Real talk: Maybe you didn't buy a subscription to Amazon Prime for its accompanying video streaming service, Amazon Prime Instant Video. It could've been a complete afterthought, and, if we're being honest, you might've considered overlooking the service completely in favor of Netflix, the staple service for streaming video.
First off, be glad you didn't pass up on Amazon's video service. Just because Amazon's Prime Instant Video library isn't as extensive as Netflix doesn't mean it lacks its own stable of quality content. From original content like Transparent, Alpha House and Mozart in the Jungle to HBO favorites like True Blood and The Wire, and new shows and movies added every month, there are plenty of excellent series to watch after you finish ordering that last-minute birthday gift from Amazon.
But before we divulge our favorite new shows and the best new films, let's talk about what Amazon Prime Instant video is, how to get it and how much it's going to cost.
Prime Instant Video price and how to get it
Amazon, the major online retailer that sells everything under the sun and can ship almost anything in under 24 hours, has two video streaming services, Amazon Instant Video and Prime Instant Video.
The former is a video rental and purchasing platform implemented a few years back to sell digital copies of movies and TV shows directly to consumers without the need for physical copies. You're able to rent content for a few hours for a couple of bucks or, if you'd rather own it indefinitely, purchase the content outright.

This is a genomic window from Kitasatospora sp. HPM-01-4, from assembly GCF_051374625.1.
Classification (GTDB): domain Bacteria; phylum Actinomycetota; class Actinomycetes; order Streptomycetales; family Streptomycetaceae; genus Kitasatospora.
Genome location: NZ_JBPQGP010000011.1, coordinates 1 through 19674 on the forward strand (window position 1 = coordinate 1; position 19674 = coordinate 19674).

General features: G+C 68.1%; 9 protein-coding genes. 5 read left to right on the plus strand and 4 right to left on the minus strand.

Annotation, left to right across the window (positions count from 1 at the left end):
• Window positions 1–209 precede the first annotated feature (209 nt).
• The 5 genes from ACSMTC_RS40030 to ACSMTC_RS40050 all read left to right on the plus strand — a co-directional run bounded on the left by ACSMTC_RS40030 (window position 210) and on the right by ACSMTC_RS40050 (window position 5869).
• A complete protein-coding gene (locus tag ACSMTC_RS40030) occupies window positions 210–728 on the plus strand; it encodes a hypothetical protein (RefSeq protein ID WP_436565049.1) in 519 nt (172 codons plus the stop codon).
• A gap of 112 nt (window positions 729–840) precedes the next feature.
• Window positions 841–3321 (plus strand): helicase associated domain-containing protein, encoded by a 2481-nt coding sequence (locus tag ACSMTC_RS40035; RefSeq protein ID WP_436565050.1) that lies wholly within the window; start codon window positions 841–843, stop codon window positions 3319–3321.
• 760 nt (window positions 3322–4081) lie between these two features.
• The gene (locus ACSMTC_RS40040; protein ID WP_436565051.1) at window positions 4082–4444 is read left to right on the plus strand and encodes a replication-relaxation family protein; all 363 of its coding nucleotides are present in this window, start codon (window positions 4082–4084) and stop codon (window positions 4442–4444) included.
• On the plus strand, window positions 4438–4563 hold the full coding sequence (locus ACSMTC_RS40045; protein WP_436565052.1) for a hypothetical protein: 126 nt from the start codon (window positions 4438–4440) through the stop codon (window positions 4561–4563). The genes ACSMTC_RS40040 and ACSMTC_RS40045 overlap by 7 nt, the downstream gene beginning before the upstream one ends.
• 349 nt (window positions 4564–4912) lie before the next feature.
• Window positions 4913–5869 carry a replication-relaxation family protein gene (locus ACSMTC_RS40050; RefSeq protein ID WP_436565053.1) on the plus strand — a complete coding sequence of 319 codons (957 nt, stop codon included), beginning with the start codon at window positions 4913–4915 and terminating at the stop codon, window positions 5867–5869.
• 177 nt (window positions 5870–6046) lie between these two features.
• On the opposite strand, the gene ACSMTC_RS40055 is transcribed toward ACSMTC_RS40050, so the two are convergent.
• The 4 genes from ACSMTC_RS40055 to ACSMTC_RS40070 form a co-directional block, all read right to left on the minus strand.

The latter, Prime Instant Video, is a bit smaller than Amazon's digital marketplace, but works like an all-you-can-eat buffet for Amazon Prime subscribers. Essentially, as long as you shell out the $99/£79 per year asking price, you'll get a front-row seat to hundreds of TV shows and movies all without ever worrying about how much it's going to cost.
So how do you start? Head over to Amazon Prime and sign up for the 30-day free trial to see if the service fits your need. After 30 days, you'll start an annual subscription at full price.
Now, if you're new to Prime Instant Video, skip down to the "best shows and movies" sections found below. If you're a veteran binge-watcher, however, and are just looking for something new, here's every new show and movie coming to Amazon this month.
New TV shows and movies (updated for July)
Here's all the shows and movies coming to Amazon Prime Instant Video in the month of July, sorted by chronological order:
- Butch Cassidy And The Sundance Kid (1969)
- Downton Abbey (Season 5)
- Drive Me Crazy (1999)
- The Day The Earth Stood Still (2008)
- Thumbelina (1994)
- Bulworth (1998)
- Heidi (2005)
- Wayne's World 2 (1993)
- 48 HRS. (1982)
- The Bad News Bears (1976)
- The Brady Bunch Movie (1995)
- The Butcher's Wife (1991)
- Cadillac Radio
- Dirty Dancing (1987)
- Dragonslayer (1981)
- Flashdance (1983)
- Friends & Lovers (2005)
- Harlem Nights (1989)
- Heaven Can Wait (1978)
- King Kong (2005)
- The Odd Couple (1968)
- Star Trek VI: The Undiscovered Country (1991)
- Stuart Saves His Family (1995)
- UHF (1989)
- The Warriors (1979)
- Annedroids (Season 2)
- Glory (1989)
- Underworld Evolution (2006)
- Gandhi (1982)
- Dr. Strangelove or: How I Learned to Stop Worrying and Love the Bomb (1964)